With its excellent national and international transport links and a robust commercial and residential development pipeline, Manchester has cemented itself as a thriving Northern city.
It’s encouraging to see that this prosperity is helping drive a flourishing retail and leisure offering, at a time when those sectors are undergoing challenges elsewhere.
In the last five to 10 years we have seen the retail and leisure scene adapt significantly. In Manchester this has been driven by an influx of large mixed-use developments creating exciting new city centre hubs. These hubs were initially driven by a blend of office and residential led developments, which have then expanded to become retail and leisure destinations in their own right.
The most high profile and successful example of this is Spinningfields, which has gone on to become one of Manchester’s most exciting cross sector locations, offering prime office space along with standout leisure amenities. Such is the esteem of Spinningfields that last year the prestigious Ivy Collection opened its first site in Manchester in the area, becoming one of the most talked about restaurant openings of the year. Other openings included D&D’s 20 Stories, Drake & Morgan with The Refinery and Arc Inspirations’ latest venture, Banyan.
As well as Spinningfields, we expect to witness similar growth taking place in development areas such as NOMA, a 20 acre mixed-use scheme offering four million sq ft of retail and restaurant space, substantial commercial office space, residential apartments and 500 new hotel rooms. With additional mixed-use schemes also in the pipeline in other areas, such as First Street, Middlewood Locks and more significantly Circle Square, the future for growth within the city’s retail and leisure sector looks positive.
This growing, and changing, retail scene has led to an increased emphasis forming on independent brands, with evolving consumer preferences creating a thriving market for local and regional brands. With people increasingly looking to try new experiences when it comes to leisure providers, we have started to see national restaurant chains reducing the size of their portfolios and strong regional operators increasingly providing a quality product to their specific geographical sector.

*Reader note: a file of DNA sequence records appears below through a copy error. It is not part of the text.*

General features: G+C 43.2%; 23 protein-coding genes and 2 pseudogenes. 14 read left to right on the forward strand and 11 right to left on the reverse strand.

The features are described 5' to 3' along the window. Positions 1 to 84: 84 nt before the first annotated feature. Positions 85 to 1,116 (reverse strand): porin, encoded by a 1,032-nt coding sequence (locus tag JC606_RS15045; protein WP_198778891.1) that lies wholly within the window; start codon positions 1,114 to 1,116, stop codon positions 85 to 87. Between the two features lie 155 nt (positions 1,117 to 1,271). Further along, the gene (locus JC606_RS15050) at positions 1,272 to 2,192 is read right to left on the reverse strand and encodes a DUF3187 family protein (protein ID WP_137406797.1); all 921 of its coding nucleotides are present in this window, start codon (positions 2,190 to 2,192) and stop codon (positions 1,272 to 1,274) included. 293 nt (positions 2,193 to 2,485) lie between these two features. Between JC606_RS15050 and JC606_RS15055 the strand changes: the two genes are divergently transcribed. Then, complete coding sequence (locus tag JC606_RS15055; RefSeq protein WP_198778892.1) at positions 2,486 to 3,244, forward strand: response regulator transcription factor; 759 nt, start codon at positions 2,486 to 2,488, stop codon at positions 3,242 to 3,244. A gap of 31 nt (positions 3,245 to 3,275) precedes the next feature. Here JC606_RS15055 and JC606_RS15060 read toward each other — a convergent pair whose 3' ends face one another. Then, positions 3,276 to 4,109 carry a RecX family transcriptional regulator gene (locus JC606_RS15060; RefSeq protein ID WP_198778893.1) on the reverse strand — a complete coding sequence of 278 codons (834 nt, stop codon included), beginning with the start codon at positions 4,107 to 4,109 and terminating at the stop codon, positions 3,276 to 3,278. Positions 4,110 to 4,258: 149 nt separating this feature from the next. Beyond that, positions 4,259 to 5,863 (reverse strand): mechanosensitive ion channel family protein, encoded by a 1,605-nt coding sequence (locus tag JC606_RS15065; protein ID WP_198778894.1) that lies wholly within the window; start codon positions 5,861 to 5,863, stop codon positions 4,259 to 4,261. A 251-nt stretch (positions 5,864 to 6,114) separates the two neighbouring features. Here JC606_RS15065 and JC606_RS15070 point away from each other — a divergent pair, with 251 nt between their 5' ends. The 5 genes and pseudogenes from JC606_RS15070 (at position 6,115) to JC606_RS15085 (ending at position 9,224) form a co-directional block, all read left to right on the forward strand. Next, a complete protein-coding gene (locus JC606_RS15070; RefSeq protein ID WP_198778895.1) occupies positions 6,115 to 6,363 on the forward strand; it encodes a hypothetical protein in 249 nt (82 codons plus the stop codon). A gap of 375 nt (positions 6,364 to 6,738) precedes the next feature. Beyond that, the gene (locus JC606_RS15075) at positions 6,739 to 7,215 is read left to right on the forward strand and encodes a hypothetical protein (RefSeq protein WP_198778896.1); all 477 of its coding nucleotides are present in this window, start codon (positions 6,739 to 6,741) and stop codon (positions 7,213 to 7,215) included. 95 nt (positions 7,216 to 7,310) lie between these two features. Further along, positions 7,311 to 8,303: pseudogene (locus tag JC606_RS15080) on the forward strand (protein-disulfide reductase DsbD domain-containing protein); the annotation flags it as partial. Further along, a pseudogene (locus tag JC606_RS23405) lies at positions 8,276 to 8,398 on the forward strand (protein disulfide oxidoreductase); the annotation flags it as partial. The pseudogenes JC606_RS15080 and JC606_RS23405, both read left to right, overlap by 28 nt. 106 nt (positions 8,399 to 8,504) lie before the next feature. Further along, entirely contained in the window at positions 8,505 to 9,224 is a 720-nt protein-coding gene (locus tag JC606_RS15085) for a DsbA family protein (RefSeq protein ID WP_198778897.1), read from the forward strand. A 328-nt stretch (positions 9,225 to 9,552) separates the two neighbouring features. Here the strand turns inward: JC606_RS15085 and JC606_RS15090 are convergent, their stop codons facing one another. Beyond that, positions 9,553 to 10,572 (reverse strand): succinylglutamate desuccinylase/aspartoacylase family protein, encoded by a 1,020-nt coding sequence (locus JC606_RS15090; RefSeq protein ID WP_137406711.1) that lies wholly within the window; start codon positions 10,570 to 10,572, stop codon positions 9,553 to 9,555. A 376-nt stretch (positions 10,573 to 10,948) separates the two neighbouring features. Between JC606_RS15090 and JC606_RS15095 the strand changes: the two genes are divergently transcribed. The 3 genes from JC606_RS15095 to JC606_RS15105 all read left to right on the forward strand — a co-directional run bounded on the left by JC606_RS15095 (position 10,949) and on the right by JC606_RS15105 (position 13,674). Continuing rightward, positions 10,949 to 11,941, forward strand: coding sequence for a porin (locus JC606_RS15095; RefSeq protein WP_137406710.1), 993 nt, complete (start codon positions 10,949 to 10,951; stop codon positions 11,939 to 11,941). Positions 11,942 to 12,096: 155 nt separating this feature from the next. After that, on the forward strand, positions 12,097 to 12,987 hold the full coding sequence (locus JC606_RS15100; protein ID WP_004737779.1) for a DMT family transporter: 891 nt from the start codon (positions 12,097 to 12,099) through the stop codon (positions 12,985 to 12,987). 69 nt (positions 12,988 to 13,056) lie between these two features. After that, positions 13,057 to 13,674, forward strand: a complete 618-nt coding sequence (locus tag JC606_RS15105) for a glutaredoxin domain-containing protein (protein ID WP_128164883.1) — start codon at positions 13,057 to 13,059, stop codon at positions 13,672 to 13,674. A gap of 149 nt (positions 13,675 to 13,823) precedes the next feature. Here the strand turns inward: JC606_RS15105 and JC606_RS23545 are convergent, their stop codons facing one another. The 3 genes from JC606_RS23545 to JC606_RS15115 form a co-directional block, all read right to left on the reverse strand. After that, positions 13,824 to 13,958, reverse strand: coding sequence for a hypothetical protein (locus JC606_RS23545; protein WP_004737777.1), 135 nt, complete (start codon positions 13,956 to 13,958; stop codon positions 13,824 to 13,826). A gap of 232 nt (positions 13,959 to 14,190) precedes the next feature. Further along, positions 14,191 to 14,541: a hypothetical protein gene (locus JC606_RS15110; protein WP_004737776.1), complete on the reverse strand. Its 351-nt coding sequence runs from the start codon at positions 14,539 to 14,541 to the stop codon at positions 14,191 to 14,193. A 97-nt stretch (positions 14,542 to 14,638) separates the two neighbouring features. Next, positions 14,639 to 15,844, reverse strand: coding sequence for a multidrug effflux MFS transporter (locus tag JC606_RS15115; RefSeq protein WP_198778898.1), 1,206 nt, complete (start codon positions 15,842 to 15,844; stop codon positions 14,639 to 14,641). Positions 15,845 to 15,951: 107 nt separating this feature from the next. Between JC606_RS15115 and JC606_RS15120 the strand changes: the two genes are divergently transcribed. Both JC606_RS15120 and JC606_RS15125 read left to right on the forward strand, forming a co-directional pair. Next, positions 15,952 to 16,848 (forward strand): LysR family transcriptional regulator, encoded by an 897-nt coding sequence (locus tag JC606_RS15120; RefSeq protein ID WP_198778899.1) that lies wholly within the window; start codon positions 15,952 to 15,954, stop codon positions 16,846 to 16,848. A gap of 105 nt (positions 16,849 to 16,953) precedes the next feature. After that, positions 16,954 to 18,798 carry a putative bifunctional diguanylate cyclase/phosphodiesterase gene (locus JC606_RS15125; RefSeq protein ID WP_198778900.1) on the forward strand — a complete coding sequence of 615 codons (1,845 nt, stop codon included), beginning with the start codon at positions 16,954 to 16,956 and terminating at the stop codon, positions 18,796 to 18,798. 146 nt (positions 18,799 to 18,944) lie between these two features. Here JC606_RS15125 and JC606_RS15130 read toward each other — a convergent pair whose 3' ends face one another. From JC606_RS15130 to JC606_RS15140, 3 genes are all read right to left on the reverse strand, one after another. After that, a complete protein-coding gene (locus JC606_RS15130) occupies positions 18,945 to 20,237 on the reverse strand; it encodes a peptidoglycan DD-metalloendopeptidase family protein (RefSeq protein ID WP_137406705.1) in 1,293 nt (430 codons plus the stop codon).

No location in Manchester is quite so synonymous with independents as the Northern Quarter, which has established itself as the primary destination for all things creative in the city and is continuing to expand its offering. In fact, this ongoing growth means that we are beginning to see the creative concepts from the Northern Quarter spread out to neighbouring areas such as Ancoats and the Old Mill buildings.
With exciting prime mixed-use developments on the horizon, accompanied by an increased appetite from consumers looking for innovative and diverse retail and leisure experiences, the future certainly looks bright for the sector in Manchester.
As independents continue to thrive, and a growing number of London-based operators look for their first locations outside of the capital, securing a high quality offer and the right tenant mix will be key for landlords if they wish to capitalise on this opportunistic market.